Analyst advises sell at any price over 'likely to fail' Silverjet

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Silverjet, the start-up business-class only airline, was the worst performing small cap stock yesterday after an analyst set a share price target of nil for the company and branded it "likely to fail".

In an unusually brutal note, Mike Stoddart, an analyst at Daniel Stewart & Co, initiated coverage on the company by advising investors to "sell at any price". The note comes just three weeks after MAXjet, a rival business-class only carrier, filed for administration under a mountain of losses and debt.

Silverjet fell 28 per cent to 35.5p. It issued a Stock Exchange announcement pointing out "numerous material mistakes and inaccuracies" in the note, including an assumption that return flights cost nearly twice as much to operate than they do in reality. The company said it remained confident that it would hit its target of reaching pre-tax profitability by March.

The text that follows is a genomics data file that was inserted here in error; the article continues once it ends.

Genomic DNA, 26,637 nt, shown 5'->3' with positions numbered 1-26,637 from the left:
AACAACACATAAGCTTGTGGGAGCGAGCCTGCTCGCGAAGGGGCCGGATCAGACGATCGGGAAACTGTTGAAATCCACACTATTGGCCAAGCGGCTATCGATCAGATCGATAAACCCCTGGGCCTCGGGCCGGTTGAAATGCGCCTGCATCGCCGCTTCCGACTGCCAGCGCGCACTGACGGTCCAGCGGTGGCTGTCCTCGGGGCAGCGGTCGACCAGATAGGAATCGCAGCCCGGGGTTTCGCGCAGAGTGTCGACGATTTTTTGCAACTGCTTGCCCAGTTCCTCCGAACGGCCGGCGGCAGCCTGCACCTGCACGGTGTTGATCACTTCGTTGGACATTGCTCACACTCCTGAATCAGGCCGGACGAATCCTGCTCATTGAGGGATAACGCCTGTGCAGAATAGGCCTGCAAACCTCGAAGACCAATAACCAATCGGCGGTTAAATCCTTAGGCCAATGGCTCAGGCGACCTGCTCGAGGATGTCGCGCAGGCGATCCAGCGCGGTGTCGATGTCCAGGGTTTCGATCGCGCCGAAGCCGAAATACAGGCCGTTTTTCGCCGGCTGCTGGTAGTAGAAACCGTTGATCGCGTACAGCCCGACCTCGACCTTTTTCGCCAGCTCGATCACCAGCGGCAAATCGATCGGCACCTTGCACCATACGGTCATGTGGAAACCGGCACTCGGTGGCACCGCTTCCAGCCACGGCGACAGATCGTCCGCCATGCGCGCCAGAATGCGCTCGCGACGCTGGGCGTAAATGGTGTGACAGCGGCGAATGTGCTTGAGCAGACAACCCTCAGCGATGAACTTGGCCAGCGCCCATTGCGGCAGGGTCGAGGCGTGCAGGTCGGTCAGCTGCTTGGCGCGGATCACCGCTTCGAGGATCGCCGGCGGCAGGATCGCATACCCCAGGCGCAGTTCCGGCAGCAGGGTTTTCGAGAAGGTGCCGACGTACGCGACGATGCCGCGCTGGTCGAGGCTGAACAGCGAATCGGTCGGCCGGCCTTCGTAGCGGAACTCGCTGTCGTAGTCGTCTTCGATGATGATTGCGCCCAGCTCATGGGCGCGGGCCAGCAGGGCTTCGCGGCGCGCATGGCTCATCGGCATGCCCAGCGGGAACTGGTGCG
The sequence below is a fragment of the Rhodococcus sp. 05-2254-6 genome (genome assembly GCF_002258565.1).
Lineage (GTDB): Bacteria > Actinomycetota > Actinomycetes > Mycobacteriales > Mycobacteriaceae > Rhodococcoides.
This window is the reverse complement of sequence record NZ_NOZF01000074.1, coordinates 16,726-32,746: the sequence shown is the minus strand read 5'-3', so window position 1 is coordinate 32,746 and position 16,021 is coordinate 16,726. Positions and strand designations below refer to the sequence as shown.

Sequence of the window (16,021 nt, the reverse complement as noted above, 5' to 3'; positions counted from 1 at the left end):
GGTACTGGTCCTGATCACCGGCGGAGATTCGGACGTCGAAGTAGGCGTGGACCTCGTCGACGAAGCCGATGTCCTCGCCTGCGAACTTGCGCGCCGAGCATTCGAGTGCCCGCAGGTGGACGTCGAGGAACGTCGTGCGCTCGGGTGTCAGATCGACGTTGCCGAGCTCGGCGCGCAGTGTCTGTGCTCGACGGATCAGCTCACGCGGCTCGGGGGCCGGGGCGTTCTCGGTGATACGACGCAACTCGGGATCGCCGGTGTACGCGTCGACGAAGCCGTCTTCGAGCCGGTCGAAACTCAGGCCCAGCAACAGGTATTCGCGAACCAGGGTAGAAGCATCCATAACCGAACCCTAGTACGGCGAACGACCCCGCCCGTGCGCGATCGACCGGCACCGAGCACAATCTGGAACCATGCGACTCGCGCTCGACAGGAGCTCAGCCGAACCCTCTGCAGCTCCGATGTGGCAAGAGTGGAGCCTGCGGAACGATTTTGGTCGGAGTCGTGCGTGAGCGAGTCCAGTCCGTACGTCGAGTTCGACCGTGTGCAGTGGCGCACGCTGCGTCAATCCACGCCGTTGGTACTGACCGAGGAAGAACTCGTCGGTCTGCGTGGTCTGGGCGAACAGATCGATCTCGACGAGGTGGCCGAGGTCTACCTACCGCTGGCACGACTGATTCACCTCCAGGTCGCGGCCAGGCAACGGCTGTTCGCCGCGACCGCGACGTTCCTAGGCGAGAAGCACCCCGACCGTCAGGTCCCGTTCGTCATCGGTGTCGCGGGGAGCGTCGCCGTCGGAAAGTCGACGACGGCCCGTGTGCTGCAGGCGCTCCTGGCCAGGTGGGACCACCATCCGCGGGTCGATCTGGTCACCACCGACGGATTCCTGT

Silverjet, which began service a year ago this Friday, flies its fleet of three 767's – refitted to fit 100, lie-flat beds – from London to New York and Dubai. Mr Stoddart argued that its declining load factors – 52.8 per cent of seats filled in December – is far too low to keep it airborne. Silverjet's largest investors are the Reuben Brothers, who have given loans to the company convertible next month to a 22 per cent stake.

Asked why he would publish a 32-note page note on a firm he thought was worthless, Mr Stoddart said: "I'd done a lot of work on it, so I thought it would be better to make some use out of it."

Arden Partners, the company's broker, put out a note with an opposed view yesterday, urging investors on with a "Buy" rating and forecasting a more than quintupling of its 2007 revenue.